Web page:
We agree with the District Court that the Unions’ affirmative defense of good faith, as established in Wholean v. CSEA SEIU Loc. 2001, 955 F.3d 332 (2d Cir. 2020), forecloses these remaining claims. We held in Wholean that parties that “collected fair-share [i.e., agency] fees in reliance on directly controlling Supreme Court precedent and then-valid state statutes ․ are entitled to a ‘good-faith’ defense as a matter of law,” regardless of whether the holding in Janus is “retroactive.” 955 F.3d at 336. Plaintiffs concede that the circumstances presented here are “indistinguishable” from those in Wholean. Br. at 1. The complaint pleads on its face that the Unions collected fees in reliance on New York state statutes that authorized the practice. Those statutes were constitutionally valid at the time, under Abood v. Detroit Board of Education, 431 U.S. 209, 97 S.Ct. 1782, 52 L.Ed.2d 261 (1977), until Janus overturned Abood. In Wholean, under circumstances that are nearly identical to those presented here, we dismissed the claims seeking return of pre-Janus union fees.
Plaintiffs contend that we should not treat Wholean as binding because they raise new arguments not considered by the panel in Wholean, namely: (i) that the good-faith defense does not apply to their claim, which they argue is one for equitable restitution, and (ii) that a union must prove entitlement to the defense by showing its compliance with law existing at the time the fees were collected, a matter that Plaintiffs argue cannot be resolved on this motion to dismiss. But Plaintiffs have not cited any authority that permits us to disregard binding, on-point precedent simply because an earlier panel may not have considered additional arguments in support of the same legal contention.3 Rather, the cases to which Plaintiffs cite, in arguing that we may disregard Wholean, express only the commonplace principle that precedent is not binding when it is not “on point,” Appellant Br. at 2-3, or does not resolve the question at issue in the instant case. See, e.g., Direct Marketing Ass'n v. Brohl, 575 U.S. 1, 135 S. Ct. 1124, 1131 n.1, 191 L.Ed.2d 97 (2015) (finding earlier case was not on point and thus not binding because it “cannot fairly be read as resolving, or even considering, the question presented in this case”); United States v. L.A. Tucker Truck Lines, Inc., 344 U.S. 33, 38, 73 S.Ct. 67, 97 L.Ed. 54 (1952) (finding that earlier decided “case is not a binding precedent on this point”). Wholean set out a general rule for applying the good-faith affirmative defense in the context of Janus: so long as a union is alleged to have collected funds in reliance on then-effective law, it has no obligation to repay those funds when the law is later overturned. See 955 F.3d at 336. That rule controls here.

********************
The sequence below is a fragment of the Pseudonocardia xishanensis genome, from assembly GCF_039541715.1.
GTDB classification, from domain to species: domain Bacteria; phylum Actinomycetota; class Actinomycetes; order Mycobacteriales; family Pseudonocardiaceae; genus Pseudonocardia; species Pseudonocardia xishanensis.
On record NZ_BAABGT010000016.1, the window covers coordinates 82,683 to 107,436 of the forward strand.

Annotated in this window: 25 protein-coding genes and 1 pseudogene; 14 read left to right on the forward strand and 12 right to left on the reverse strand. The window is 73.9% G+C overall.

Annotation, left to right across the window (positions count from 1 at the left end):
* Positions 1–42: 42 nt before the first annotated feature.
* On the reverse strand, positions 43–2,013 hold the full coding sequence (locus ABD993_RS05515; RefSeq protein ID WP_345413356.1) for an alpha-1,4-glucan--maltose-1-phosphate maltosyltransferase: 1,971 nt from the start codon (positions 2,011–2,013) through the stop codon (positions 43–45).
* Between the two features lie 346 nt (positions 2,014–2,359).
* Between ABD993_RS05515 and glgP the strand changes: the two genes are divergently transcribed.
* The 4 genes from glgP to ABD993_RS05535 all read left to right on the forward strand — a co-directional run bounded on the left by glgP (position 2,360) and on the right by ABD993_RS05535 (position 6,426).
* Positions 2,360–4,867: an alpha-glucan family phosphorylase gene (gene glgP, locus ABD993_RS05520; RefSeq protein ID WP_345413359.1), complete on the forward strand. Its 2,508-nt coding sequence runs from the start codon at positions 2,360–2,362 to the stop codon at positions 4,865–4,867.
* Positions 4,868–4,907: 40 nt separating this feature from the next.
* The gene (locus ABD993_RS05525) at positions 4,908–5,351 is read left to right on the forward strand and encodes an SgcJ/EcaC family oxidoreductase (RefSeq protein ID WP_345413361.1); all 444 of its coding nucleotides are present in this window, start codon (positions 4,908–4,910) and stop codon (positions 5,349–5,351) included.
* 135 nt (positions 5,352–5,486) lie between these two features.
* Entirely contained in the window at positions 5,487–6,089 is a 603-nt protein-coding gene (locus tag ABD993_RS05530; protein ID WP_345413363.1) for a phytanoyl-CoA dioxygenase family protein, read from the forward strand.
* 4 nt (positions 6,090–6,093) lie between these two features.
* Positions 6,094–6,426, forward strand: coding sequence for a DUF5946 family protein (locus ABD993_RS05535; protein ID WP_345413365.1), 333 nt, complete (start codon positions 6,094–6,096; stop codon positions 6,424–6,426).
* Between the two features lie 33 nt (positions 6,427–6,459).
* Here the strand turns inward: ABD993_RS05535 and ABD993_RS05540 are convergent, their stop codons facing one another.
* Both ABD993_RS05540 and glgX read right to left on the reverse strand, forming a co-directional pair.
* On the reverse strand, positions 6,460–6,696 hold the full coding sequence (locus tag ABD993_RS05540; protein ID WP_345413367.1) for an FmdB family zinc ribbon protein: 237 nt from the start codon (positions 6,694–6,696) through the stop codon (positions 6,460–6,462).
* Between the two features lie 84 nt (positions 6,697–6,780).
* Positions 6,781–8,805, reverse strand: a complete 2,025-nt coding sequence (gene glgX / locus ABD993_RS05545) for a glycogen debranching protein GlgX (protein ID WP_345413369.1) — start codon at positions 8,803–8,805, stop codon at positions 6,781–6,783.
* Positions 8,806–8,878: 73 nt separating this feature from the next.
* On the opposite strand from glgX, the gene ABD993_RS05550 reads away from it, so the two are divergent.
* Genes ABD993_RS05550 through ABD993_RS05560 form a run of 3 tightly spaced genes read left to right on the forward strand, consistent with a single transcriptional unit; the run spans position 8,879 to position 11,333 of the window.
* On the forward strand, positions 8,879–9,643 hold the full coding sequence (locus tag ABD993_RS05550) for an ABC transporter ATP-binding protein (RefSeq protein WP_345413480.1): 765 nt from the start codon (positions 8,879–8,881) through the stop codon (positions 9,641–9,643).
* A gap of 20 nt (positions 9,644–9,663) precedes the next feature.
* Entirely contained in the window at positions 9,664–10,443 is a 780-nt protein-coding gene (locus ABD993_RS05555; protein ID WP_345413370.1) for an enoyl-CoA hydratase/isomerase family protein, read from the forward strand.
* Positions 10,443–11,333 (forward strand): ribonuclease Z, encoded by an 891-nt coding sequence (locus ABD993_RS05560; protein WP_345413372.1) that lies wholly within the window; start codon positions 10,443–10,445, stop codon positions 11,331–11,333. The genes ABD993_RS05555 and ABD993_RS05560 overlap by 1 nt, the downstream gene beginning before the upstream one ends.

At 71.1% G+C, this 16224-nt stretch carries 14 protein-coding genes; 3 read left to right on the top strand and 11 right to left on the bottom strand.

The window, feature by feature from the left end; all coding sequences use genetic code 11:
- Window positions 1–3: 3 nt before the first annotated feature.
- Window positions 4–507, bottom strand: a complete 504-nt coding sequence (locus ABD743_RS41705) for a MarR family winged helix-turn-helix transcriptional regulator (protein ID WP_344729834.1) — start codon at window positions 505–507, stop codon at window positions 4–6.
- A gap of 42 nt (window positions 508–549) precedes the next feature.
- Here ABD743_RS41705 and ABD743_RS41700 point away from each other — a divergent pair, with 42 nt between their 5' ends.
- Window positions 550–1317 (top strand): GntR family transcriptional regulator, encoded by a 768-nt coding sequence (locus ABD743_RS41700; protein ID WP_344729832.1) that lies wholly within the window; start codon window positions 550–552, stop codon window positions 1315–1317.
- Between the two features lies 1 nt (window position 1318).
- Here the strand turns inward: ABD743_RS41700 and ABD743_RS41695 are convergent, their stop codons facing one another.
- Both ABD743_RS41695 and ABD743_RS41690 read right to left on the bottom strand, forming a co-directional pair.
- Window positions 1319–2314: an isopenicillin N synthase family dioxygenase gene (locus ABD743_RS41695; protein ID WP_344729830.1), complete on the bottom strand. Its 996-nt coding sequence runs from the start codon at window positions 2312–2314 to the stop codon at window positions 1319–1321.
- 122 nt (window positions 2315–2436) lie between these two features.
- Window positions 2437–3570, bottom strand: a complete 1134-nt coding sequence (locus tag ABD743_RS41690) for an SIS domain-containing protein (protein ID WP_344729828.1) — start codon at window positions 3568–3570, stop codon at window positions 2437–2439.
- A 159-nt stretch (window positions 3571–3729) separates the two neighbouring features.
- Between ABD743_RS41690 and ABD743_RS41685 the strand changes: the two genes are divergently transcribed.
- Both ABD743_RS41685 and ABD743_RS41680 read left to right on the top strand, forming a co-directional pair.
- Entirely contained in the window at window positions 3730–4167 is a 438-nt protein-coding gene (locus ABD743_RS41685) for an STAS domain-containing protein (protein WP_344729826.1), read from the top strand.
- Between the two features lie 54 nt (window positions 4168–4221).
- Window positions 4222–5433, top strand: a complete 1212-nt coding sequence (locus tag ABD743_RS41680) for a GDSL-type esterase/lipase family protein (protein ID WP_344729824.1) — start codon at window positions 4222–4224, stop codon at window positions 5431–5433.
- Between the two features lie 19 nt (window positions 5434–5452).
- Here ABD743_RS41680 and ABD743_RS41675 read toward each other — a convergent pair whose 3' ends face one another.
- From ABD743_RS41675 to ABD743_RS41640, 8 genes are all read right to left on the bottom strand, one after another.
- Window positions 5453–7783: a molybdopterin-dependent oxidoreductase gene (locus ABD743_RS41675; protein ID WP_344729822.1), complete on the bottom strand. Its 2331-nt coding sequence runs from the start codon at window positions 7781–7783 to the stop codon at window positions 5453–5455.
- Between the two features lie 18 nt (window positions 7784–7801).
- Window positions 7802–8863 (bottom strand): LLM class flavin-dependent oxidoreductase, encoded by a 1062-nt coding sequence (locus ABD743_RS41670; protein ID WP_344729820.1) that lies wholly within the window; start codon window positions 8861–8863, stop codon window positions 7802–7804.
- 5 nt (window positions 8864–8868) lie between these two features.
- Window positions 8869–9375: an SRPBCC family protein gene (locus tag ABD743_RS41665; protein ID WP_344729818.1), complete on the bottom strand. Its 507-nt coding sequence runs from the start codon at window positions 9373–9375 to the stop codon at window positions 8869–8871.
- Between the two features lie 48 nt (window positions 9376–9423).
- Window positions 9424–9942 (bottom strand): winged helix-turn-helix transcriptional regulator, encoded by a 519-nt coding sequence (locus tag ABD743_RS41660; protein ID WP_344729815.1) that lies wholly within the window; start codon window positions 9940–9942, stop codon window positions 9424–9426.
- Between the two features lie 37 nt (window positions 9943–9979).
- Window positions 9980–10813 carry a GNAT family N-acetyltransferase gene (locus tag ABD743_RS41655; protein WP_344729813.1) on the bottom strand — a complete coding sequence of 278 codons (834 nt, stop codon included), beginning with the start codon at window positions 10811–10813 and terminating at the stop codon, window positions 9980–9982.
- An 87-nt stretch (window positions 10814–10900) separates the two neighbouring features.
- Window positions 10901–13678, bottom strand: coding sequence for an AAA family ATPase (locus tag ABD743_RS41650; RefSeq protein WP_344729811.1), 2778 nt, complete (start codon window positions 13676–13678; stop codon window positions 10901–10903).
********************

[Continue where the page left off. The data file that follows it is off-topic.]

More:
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For the foregoing reasons, the District Court's judgment is AFFIRMED.
1. Unless otherwise noted, in quotations from caselaw, this Order omits all alterations, brackets, citations, emphases, and internal quotation marks.
2. Although Defendant Northport-East Northport Union Free School District filed a brief in opposition to the appeal, Plaintiffs voluntarily dismissed all claims against this defendant below. Plaintiffs further confirm in their briefing that they are “not pursuing claims against the school district on this appeal or any further in this litigation.” Reply Br. at 1 n.1.
3. Plaintiffs seek the same relief that the Wholean plaintiffs sought – that is, the return of fees that they paid to public-sector unions, with that relief variously characterized as money damages, a refund, or restitution. Our Court in Wholean held that such relief is not legally available, and this case falls within the ratio decidendi of Wholean. See Ramos v. Louisiana, ––– U.S. ––––, 140 S. Ct. 1390, 1404 n.54, 206 L.Ed.2d 583 (2020) (considering the question of what is precedent).